|Title:||Onset sonority constraints and subsyllabic structure|
|Authors:||Jennifer L. Smith|
|Comment:||Submitted to J.R. Rennison, M.A. Pöchtrager, and F. Neubarth (eds.), Phonologica 2002. Berlin/New York: Mouton de Gruyter.|
|Abstract:||Onset Sonority Constraints and Subsyllabic Structure
Jennifer L. Smith
UNC Chapel Hill
April 15, 2003
Often, abstract formal structure and functionally grounded markedness constraints are seen as distinct, or even opposing, approaches to phonological analysis. However, this paper argues that certain functionally grounded markedness constraints must actually be defined with reference to formal phonological structure.
In some languages, liquid onsets are prohibited. This pattern seems to have a functionally grounded account based on the sonority scale, consistent with the cross-linguistic tendency to avoid high-sonority onsets (implemented in OT as the *MARGIN/X constraint family of Prince & Smolensky 1993). But if a prohibition on liquid onsets is to be given a sonority-based (functionally grounded) account, then a liquid-onset ban should imply a glide-onset ban: glides are even higher in sonority. Some languages do in fact ban glides along with liquids, but there are languages that do not.
The proposal advanced here is that *MARGIN/X constraints are defined in terms of formal syllable structure. True-onset glides (daughters of the syllable node) violate *MARGIN/GLIDE, but nuclear onglides in rising diphthongs (daughters of a mora) do not. A language allowing syllable-initial glides while banning liquid onsets is now predicted to have nuclear onglides, not true-onset glides. Support for this distinction is found in a comparison of two dialects of Campidanian Sardinian (Bolognesi 1998) that have liquid-onset restrictions in initial syllables. Crucially, the ability to have initial glides correlates with the ability to have rising diphthongs in other contexts.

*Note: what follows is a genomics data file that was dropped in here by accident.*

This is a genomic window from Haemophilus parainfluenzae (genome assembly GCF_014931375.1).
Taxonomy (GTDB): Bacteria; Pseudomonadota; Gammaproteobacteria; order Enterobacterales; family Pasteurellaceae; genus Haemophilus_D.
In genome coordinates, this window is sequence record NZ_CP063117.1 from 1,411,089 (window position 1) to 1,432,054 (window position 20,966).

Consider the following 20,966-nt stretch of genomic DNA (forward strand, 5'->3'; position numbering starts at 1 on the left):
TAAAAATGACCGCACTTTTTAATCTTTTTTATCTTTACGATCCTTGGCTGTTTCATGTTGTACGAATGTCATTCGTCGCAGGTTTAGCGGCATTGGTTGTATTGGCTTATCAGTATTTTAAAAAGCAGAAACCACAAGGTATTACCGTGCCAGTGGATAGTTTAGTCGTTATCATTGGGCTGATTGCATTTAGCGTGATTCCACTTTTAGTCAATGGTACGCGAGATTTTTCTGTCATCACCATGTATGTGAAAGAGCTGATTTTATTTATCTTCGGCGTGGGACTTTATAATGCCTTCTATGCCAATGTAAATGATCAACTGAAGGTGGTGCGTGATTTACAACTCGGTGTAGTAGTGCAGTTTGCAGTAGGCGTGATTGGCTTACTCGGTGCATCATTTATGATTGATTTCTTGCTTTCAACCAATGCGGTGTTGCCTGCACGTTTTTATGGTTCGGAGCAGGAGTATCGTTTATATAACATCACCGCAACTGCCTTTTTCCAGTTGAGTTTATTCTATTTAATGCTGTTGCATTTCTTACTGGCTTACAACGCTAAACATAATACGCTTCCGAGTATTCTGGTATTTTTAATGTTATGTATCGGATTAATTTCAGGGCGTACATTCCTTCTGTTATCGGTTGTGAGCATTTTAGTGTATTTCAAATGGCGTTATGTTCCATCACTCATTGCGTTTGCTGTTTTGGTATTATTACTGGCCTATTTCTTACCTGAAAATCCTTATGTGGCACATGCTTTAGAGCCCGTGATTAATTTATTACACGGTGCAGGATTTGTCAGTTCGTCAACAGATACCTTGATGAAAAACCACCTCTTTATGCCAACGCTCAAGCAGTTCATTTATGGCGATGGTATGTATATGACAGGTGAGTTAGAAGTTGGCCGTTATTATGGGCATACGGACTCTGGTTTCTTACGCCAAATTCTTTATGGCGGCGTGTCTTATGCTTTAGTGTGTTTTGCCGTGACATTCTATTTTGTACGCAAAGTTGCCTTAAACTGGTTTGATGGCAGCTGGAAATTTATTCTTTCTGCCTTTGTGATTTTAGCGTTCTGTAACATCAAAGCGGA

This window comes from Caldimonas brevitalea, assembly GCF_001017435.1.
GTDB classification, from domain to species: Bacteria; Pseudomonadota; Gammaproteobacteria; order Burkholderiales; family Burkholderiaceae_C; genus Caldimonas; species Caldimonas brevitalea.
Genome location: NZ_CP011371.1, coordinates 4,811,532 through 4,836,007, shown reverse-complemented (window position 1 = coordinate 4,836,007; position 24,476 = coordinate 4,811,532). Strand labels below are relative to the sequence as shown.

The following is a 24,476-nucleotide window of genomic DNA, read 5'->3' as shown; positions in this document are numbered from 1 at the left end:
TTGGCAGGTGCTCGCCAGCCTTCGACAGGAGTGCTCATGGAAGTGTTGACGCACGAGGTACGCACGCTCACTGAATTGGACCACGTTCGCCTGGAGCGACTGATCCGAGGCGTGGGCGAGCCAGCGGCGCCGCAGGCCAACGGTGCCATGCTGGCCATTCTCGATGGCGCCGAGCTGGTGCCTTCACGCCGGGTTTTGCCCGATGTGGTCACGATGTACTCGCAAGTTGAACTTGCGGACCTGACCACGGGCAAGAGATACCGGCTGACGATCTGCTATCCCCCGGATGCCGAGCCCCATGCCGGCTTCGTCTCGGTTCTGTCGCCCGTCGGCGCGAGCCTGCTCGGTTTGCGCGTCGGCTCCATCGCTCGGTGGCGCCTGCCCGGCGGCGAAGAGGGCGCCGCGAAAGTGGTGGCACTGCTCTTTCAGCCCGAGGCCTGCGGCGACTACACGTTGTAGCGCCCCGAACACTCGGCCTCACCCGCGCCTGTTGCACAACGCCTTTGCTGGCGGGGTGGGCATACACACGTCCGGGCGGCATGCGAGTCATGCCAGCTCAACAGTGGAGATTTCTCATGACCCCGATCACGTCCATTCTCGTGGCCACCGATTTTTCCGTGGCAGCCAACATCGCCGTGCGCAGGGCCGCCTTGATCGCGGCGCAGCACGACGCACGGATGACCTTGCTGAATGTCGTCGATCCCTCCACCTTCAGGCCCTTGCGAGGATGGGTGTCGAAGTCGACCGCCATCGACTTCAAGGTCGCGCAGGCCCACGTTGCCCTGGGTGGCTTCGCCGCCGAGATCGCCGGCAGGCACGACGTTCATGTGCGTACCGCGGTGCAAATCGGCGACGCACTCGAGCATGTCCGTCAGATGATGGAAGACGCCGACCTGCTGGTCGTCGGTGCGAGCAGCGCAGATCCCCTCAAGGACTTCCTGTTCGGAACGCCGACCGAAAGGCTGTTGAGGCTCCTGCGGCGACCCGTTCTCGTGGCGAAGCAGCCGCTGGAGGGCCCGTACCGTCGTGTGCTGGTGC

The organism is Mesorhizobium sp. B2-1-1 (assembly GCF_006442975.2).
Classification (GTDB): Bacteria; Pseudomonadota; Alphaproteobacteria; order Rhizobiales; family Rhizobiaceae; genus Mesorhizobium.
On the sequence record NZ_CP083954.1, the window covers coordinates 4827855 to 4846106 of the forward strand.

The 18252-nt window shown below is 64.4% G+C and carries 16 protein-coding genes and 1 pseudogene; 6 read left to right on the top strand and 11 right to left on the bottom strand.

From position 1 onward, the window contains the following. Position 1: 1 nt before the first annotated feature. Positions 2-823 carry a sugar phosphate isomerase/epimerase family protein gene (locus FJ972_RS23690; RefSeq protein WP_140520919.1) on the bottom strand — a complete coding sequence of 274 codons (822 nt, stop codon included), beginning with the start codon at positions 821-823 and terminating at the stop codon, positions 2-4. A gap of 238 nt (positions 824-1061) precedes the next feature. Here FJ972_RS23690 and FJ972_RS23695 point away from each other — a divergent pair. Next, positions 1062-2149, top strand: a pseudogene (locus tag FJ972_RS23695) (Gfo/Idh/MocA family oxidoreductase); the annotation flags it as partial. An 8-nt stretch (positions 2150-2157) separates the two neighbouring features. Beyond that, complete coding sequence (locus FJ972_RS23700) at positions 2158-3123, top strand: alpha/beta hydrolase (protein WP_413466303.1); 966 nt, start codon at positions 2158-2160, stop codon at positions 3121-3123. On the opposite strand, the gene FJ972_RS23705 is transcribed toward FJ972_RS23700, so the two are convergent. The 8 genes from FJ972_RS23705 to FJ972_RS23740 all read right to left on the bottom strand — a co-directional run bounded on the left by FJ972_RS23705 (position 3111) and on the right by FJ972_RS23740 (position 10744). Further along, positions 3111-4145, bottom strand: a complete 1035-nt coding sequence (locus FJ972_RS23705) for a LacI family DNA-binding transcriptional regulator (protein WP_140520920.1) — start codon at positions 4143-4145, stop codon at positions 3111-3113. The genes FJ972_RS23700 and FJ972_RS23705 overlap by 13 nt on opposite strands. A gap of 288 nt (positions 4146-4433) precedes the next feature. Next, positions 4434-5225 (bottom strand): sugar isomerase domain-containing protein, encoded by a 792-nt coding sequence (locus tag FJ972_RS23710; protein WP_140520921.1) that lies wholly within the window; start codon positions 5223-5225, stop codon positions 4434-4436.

This proposal has two important implications. First, even though adopting ranked and violable constraints sometimes allows us to simplify our assumptions about formal phonological structure, there is still a role for such structure in our understanding of sound patterns in language. Second, a functionally grounded constraint is not necessarily one that is created directly from functional considerations. It can also be a formally defined constraint that is compatible with functionally determined criteria (as argued by Hayes (1999)).